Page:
Saturday, 23 May 2009


Reconsider your endorsement of the mollifying aspects of electronic music, as Müller, Kahn and Möslang have returned to divulge another abundant hour of their aural calisthenics which also act as a stimulator without the need of a medical prescription. These six tracks were recorded in 2007 during a series of twelve concerts in South America, yet in their meticulousness they sound as if preconceived in a studio, such is the scientist-like charisma transpiring from the involving contraptions of this decentralizing trio.

This methodical analysis of a sweltering micro-world, where hypercritical expropriations of instrumental physiognomy and inviolable appliance-generated irritableness remunerate our distaste for the frivolous connotations of contemporary masquerades, causes the large part of today’s electronica to sound antediluvian. There’s substance here, that’s the difference. People who declare of having seen the light – while ignoring that “fractal” and “consonance” don’t belong in the same sphere, unless the ears are developed beyond doubt - could even find the nerve to proclaim that this is not really music, that these fabrications of polymorphous propagations, implacably austere investigations of an organic inanimateness, indicate the road to a place where nothing results as callous, excoriating and detrimental as a sonic process. Then, why does this stuff rejuvenates so much? What’s the rationale behind this implausible forthrightness? What idiotic dissertation should deny the only purpose for this biologically artificial combination to exist, namely symbolizing a fruit fallen from an unlikely type of tree?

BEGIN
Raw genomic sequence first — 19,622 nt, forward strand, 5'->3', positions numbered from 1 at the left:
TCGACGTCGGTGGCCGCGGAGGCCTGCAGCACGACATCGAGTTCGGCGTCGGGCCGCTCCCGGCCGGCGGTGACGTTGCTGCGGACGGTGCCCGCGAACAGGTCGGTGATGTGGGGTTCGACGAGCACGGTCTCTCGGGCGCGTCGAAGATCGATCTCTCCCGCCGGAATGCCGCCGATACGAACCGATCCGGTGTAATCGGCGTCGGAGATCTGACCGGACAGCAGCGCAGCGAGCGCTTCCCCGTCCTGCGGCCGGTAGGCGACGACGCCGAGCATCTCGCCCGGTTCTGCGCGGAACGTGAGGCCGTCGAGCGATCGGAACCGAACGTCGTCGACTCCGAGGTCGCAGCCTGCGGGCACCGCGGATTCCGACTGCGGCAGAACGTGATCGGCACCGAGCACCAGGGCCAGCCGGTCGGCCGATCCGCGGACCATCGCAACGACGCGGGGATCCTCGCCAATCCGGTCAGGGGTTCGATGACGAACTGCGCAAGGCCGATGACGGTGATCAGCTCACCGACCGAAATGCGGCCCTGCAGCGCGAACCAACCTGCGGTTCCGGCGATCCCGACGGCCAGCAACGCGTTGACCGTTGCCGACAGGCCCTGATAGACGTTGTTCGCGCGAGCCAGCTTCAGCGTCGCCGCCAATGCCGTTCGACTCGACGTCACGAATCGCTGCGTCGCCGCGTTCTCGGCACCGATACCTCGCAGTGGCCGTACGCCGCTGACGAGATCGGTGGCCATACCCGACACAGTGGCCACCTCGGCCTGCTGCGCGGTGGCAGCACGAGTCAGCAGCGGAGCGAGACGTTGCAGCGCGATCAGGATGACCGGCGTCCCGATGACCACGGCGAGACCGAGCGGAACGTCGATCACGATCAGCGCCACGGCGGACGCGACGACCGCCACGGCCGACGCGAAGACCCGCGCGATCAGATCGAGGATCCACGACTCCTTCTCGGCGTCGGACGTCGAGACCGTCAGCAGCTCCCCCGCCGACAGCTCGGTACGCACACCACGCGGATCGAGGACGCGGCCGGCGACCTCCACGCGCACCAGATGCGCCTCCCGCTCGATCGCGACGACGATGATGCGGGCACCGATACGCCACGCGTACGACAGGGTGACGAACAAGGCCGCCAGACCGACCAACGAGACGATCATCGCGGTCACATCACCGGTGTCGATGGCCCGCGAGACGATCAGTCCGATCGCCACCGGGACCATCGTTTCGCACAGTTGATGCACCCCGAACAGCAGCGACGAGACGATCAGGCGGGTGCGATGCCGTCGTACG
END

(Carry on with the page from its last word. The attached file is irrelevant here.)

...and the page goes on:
The legitimisation of intolerance is nearer than you think, often rooted in what’s generally considered as an “open-minded” intellectual environment. It’s too easy to throw a record either in the cauldron of one-a-day-masterpieces that get forgotten after a week or in the closet of ignorable-because-they’re-not-my-friend brilliant releases. The probationary intelligence of these artists - not to mention Müller’s classic “whop-whop-whop-whop” always welcomed on these shores, a heart starting to beat again following a difficult surgery – won’t score many points for friendliness but surely pave the way for that sort of untidiness whose lineaments are nevertheless extremely alluring. Self-congratulatory artistic debauchery be damned.

For 4 Ears